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2 Pasadena Nonprofits Serving People With Developmental Disabilities Merge

Published on Saturday, February 27, 2021 | 5:31 am
AbilityFirst CEO Lori Gangemi. (Courtesy photo)

The nonprofit organizations AbilityFirst and FVO Solutions have finalized their merger with the goal of improving services for Los Angeles County residents with developmental disabilities, representatives announced last week.

The new organization maintains the AbilityFirst name, but now includes the job placement resources of FVO Solutions Inc., formerly known as Foothill Vocational Opportunities, AbilityFirst said in a written statement.

AbilityFirst CEO Lori Gangemi said the union represented a “major milestone” and came after “thoughtful discussion and due diligence.”

“There is an incredible opportunity to expand each of our exceptional services while ensuring that people with disabilities and their families have a wider access to a variety of programs that can help to transform their lives,” she said.

The expanded AbilityFirst aims to extend a variety of services to more than 2,000 area families affected by developmental disability, representatives said.

“Through our enhanced programs we offer people with developmental disabilities employment preparation, training, and experience needed to lead full productive lives as active members of our community,” according to Gangemi.

A cornerstone of FVO Solutions’ efforts has been its “enterprising manufacturing program,” in which the organization ran a facility along Fair Oaks Avenue that manufactures three-hole paper punches in partnership with the federal government, providing jobs and experience to workers with developmental disabilities.


“Now, with FVO Solutions under AbilityFirst, the organization provides its participants with wider access to FVO Solutions’ enterprising manufacturing program, which has been renamed to AbilityFirst Manufacturing Program,” the statement said.

Helping secure employment for clients is a top priority, Gangemi said.

“We want to get even more people working. We really feel that workplaces should be more inclusive of people with developmental disabilities and that that’ll just benefit the whole community at large,” she said.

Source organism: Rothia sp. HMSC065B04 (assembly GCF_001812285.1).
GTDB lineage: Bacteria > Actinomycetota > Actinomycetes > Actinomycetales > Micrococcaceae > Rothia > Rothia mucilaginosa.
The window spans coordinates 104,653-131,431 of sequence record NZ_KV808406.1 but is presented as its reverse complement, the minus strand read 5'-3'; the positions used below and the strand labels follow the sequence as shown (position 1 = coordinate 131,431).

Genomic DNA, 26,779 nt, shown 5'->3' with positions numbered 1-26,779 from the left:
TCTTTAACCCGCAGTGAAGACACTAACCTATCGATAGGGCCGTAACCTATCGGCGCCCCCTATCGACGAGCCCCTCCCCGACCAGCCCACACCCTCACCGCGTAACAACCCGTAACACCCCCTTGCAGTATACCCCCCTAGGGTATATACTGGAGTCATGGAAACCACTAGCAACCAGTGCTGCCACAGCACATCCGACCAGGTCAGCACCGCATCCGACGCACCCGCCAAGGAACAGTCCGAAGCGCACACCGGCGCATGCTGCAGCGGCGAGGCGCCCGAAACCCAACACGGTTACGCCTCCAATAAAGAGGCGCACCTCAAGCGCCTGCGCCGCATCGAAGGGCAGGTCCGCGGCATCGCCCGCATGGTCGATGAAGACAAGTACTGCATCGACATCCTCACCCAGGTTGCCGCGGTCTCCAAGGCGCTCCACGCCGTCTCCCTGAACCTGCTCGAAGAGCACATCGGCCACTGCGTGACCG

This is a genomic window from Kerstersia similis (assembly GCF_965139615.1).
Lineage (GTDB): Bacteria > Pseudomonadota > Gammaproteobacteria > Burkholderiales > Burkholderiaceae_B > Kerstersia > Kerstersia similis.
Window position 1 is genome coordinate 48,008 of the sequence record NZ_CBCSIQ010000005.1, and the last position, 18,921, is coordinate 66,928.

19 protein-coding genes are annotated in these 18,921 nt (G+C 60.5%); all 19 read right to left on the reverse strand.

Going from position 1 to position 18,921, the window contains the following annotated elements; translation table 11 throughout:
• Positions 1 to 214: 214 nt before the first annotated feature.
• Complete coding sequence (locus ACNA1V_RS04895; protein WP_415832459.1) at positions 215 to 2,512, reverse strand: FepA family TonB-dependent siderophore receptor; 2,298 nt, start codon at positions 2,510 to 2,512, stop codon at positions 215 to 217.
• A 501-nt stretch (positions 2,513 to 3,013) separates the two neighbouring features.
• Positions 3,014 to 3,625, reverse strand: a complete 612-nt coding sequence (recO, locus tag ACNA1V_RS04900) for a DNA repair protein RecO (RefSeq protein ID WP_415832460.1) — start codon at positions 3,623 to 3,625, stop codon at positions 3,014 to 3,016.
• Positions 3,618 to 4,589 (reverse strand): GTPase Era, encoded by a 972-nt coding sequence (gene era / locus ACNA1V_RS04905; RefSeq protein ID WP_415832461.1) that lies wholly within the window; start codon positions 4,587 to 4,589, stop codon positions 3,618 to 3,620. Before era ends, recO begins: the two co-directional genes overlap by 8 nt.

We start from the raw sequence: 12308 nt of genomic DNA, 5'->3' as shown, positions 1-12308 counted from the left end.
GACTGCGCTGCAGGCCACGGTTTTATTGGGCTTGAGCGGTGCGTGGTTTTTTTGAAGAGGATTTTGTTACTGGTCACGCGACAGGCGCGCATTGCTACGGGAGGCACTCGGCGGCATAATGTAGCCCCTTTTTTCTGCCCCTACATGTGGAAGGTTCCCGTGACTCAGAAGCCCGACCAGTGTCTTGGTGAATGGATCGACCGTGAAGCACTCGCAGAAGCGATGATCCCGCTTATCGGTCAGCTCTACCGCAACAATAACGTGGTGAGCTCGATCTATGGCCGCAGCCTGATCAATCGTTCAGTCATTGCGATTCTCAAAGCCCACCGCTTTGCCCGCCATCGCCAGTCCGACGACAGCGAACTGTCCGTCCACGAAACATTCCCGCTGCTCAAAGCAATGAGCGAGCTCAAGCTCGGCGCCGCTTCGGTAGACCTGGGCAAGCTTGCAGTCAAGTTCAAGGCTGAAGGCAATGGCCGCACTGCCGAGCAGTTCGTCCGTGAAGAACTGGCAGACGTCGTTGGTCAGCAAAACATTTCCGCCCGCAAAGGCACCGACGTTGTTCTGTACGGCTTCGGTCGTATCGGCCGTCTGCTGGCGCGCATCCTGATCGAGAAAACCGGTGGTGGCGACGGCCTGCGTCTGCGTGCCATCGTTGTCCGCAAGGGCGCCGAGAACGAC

While the merger was only recently completed, the two groups have been working together since May, according to Gangemi.

The boards of directors have been consolidated, with three members of the former FVO Solutions board brought onto the AbilityFirst Board of Directors, and two more named honorary board members, she added.

“We’ve seen a lot of new enthusiasm and new donors coming in, and that’s been really helpful for both the organizations,” Gangemi said.  And then added expertise. They have  people that had different types of expertise than we had., and we’ve just been able to really come together quite nicely. It makes so much sense, because we had a shared mission and we were literally a few miles apart from each other here in Pasadena.”

The need for services is growing, and the merging of the two organizations will better position outreach workers to make significant, positive impacts on peoples’ lives, according to a statement from AbilityFIrst.

“The merger comes at a time when the unemployment rate is at a historic high as a result of the global pandemic,” the statement said. “Nearly 80% of individuals with developmental disabilities are unemployed adding to the growing number of unemployed people in Los Angeles. The merger will help address this issue directly.”

“Together, AbilityFirst and FVO Solutions are better positioned to advocate for people with developmental disabilities in Los Angeles County and support efforts toward diversity, equity and inclusion,” the statement added.  “The COVID-19 pandemic has been a challenging time for many companies and nonprofits, the merger of AbilityFirst and FVO Solutions allows the two organizations to consolidate operations, maximize operational efficiency by reducing duplicate expenses, and increase service to its participants by expanding programs.”

Gangemi lauded the staff for their tireless efforts throughout the pandemic.

“I am just so proud of our staff and the families that we work with for responding to this challenge. Our staff immediately came up with a wide variety of really engaging, meaningful remote programs that they’re doing, not only over zoom, but some of them are over just a basic phone call or FaceTime,” she said.

“We’re meeting people where they are with the technology that they have, and some of it is letter writing,” Gangemi added. “We had drive-bys where they could come through to our center parking lot and pick up the supplies that they might need.”

The new organization will remain based on AbilityFirst existing headquarters on Green Street.

More information about AbilityFirst is available on the organization’s website at


Two Local Nonprofits Seek City Blessing of Merger

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